Close underperforming charter schools

By Rebeca Nieves-Huffman

(From the Chicago Sun-Times, April 11, 2014)

The debate surrounding Chicago’s education future is becoming more and more polarized. Each side wants you to believe that what they’re preaching is gospel, and what the other side is promoting is heresy. You’re either for kids, or against them; you are a corporate elitist or a union hack; you support Mayor Rahm Emanuel or you support teachers union president Karen Lewis.

While there are many substantive issues that should continue to be debated, the focus on charter schools vs. neighborhood schools is unproductive and further widens this divide. We need to move away from the “us vs. them” rhetoric, and find common ground — and that starts with the gospel of accountability.

Accountability means that every school should be held to the same standard. No child should be denied access to a high quality education provided by motivated and effective teachers, but no school should get a free pass. To be clear, Democrats for Education Reform -—Illinois (DFER-IL) supports increasing education opportunities for Chicago students. This means strengthening our neighborhood schools, more International Baccalaureate schools, more STEM schools, greater access to magnet schools and, yes, more charter schools.

Undermining this vision are reports that charter schools fail to live up to the standard that we would expect, or that our children deserve. More freedom and strong leaders should equal greater student success, but that hasn’t been the case across the board. Charter advocates can do something about this: push for the closure of underperforming charter schools.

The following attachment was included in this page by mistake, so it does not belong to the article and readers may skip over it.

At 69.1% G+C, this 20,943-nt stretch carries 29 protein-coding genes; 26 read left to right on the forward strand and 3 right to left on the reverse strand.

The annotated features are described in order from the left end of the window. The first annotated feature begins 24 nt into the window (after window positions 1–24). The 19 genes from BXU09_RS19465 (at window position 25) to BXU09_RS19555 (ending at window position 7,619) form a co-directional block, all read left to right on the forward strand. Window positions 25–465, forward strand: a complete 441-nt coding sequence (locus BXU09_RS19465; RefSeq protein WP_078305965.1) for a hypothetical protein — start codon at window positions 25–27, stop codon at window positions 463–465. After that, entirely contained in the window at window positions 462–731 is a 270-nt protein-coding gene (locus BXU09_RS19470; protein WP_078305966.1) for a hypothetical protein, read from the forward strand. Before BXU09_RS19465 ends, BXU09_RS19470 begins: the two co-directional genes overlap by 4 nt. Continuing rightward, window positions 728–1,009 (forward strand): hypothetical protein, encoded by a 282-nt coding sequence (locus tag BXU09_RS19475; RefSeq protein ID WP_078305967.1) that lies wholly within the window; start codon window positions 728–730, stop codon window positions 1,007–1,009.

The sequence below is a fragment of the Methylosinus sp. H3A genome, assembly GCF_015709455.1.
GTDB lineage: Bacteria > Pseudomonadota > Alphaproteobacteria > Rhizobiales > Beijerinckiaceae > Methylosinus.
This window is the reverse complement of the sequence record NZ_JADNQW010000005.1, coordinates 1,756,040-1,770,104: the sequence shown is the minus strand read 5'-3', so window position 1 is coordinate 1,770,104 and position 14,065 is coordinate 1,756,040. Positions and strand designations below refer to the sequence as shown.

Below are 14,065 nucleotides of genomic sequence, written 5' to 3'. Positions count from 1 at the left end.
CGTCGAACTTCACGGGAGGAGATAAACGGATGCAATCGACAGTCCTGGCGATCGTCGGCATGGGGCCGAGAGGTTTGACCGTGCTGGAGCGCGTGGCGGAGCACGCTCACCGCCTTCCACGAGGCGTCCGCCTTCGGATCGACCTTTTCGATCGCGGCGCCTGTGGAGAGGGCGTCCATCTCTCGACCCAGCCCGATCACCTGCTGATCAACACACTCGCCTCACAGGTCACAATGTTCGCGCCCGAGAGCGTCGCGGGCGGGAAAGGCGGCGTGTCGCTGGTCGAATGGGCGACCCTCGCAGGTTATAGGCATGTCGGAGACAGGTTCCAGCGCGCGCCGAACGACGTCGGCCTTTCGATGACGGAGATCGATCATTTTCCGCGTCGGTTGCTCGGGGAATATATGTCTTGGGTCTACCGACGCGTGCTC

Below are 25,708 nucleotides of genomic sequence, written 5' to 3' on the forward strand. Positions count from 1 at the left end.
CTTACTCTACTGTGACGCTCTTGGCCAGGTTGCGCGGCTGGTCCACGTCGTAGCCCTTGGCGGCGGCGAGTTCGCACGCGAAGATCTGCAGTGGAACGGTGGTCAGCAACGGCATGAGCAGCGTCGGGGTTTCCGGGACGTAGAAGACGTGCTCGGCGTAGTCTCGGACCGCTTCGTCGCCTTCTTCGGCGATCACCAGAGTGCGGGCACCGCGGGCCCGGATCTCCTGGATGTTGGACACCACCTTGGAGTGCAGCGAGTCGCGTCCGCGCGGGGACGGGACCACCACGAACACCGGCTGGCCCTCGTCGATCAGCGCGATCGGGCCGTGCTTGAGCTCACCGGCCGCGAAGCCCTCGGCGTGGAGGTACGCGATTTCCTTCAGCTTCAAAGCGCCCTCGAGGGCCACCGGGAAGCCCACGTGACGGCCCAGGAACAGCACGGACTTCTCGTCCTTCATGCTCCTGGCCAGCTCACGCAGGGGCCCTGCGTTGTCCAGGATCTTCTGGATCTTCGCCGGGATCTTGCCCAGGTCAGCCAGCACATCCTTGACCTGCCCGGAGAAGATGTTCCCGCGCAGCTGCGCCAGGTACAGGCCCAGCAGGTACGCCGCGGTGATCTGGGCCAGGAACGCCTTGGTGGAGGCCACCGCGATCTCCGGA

Why not? We demand accountability from our neighborhood schools and, as parents, we hold the individuals who teach our children to as high a standard as we hold ourselves. We cannot treat charter schools that fail to make the grade any differently. Period.

Not only does it slander the work of the excellent charter schools in Chicago, it fuels the argument that charters aren’t any better than neighborhood schools — which we know isn’t true. In fact, Illinois ACT results show that of the top 10 non-selective high schools in our city, nine of them are charter high schools. Yet, a 2013 Stanford University study says that one in five CPS elementary charter schools produce student growth in reading and math that is significantly worse than neighborhood schools. That’s unacceptable.

The bottom line is that supporters of charter schools need to practice what we preach. If a charter isn’t up to snuff, shut it down. If a neighborhood school can’t make the grade, turn it around. CPS closed two charters last year, but more work needs to be done. If our mission is for better schools and a better future for our kids, we should demand greater accountability across the board.

We call on the Chicago Teachers Union to join us in promoting Chicago’s highest performing schools, and in identifying those schools that fail to deliver. Both sides of this issue can agree that good schools, whether they’re charter, or neighborhood or magnet, deserve recognition, while chronically underperforming schools should be turned around or closed. Real accountability requires that we reward success, and acknowledge its absence, with equal fervor. We hope they share our goal.